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13 Oct 2010 - 00:0042838
Appliqué - Stopping Edges From Fraying
You guys have probably had a question like this before, but I've had a look around and either I've missed it or there isn't one.

For my Yun-seong costume, I'll be making two fish... appliqué... thingies for either leg of my trousers (pic below - the fish is in the foreground saying 'hey thar~'. I'm terrified of ruining my trousers by sewing them on (the pair that are pictured in the costume overview are a second attempt) and realising that they're beginning to fray.

The fish are also a second attempt, like my trousers. First time around, I tried zigzagging around the edges of the fabric but it came out a bit... eew.

I've heard that using interfacing is supposed to help - I'd try pinking shears but I don't really want the edge you get by using them. I also heard that clear nail varnish should work out, too, but I'm more than a little bit stuck as to what to choose.

Oh, and the fabric is a Polycotton blend, 65%/35%~


13 Oct 2010 - 01:3342840
My best recommendation would be to use Heat 'n' Bond Lite. I used it on the applique pieces on my Ginrei and Zafina - it's good for preventing fraying and it's really easy to use. I recommend the "Lite" version because it's easier to sew through and won't mess up the drape of your fabric so much.

There used to be a really good tutorial online that showed the basics of using Heat 'n' Bond Lite for applique, but I can't seem to find it now for some reason. This is fairly similar though.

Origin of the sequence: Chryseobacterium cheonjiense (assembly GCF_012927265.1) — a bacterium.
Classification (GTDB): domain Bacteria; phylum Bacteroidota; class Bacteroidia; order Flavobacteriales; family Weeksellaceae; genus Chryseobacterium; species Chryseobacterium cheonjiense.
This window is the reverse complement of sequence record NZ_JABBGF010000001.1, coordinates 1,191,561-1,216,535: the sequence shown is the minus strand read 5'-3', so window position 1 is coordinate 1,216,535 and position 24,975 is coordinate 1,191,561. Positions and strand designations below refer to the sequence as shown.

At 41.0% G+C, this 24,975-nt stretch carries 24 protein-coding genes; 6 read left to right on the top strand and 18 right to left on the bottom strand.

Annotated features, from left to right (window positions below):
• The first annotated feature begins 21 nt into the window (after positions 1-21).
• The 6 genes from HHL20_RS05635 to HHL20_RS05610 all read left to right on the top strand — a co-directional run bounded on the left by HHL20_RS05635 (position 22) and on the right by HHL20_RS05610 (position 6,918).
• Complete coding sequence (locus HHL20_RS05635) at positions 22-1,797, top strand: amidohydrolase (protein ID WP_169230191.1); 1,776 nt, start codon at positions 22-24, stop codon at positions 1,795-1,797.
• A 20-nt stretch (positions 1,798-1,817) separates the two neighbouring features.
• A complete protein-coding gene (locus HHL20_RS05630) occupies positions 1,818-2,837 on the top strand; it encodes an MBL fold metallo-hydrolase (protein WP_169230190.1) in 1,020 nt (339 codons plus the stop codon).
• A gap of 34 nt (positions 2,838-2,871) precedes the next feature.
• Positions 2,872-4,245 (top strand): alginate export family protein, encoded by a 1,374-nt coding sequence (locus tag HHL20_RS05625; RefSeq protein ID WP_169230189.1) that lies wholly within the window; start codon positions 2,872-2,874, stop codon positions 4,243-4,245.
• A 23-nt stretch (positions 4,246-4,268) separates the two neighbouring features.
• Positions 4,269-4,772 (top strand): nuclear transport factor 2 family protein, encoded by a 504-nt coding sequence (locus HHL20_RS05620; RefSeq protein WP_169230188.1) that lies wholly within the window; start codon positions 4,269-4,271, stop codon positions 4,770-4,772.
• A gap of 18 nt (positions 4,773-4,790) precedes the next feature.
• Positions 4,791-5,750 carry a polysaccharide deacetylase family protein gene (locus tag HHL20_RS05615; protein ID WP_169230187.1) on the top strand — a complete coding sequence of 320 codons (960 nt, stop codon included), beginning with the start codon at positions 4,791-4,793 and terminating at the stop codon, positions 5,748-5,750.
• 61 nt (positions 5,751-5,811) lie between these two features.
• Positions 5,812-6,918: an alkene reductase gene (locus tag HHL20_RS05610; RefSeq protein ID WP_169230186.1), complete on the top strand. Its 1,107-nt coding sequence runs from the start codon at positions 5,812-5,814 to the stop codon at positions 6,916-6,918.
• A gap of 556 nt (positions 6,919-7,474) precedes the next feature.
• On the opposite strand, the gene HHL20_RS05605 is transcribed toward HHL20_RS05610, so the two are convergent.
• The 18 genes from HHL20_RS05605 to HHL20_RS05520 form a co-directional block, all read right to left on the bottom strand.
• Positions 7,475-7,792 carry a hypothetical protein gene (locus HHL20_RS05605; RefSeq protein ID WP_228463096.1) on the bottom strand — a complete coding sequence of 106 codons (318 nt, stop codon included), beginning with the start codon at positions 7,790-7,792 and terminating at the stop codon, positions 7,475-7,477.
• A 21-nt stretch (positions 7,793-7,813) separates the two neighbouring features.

Cara bell', cara mia bella, mia bambina, o ciel!
13 Oct 2010 - 15:3342859
Wow, you cosplayed Zafina? That's awesome!
I'll go take a look. Thanks a bunch!

13 Oct 2010 - 16:2042860
I did a little bit of applique work for my SC IV Kilik costume (there are some pictures of the applique work here)

I found the easist way was to use bondaweb prior to the applique work since it holds the design in place and stops the fabric fraying. It will make the main fabric a little stiffer, but my silk still had a good drape.

First I drew out the design on paper and cut out the basic shapes. Next, iron a piece of bondaweb on to the back of a piece of fabric that is slightly bigger than the paper template and cut it out like you would a pattern.

Once this is done, the bondaweb has a backing that you peel off and it can then be ironed on to the main fabric. I would recommend making sure all your templates match up before ironing on the first one. I found it easier to cut some of the bottom pieces slightly larger so the top pieces could be layered over the top.

Once it's ironed on then mark out your design again in chalk and then applique following the lines.

One useful tip, have a practice piece to try out the appliquing before you do it on the real thing so you get used to turning corners etc.

On other parts of the costume were there was no applique but the fabric was fraying, I simply used watered down PVA glue (50:50) and a thin paint brush to go over the inside edges of the fabric. That worked fine.

Somehow it's reassuring knowing I'm not the only one pretending to be normal

Last edited by theKillingDoll (13 Oct 2010 - 16:27)
13 Oct 2010 - 19:3342874
Wow - that's one AWESOME Kilik costume.
Say, are you coming to MCM Midlands Expo in February? It'd be nice to get a group together .

Thanks so much for the advice - sounds like interfacing and the like works just fine. PVA is also something I'm pretty familiar with and would trust.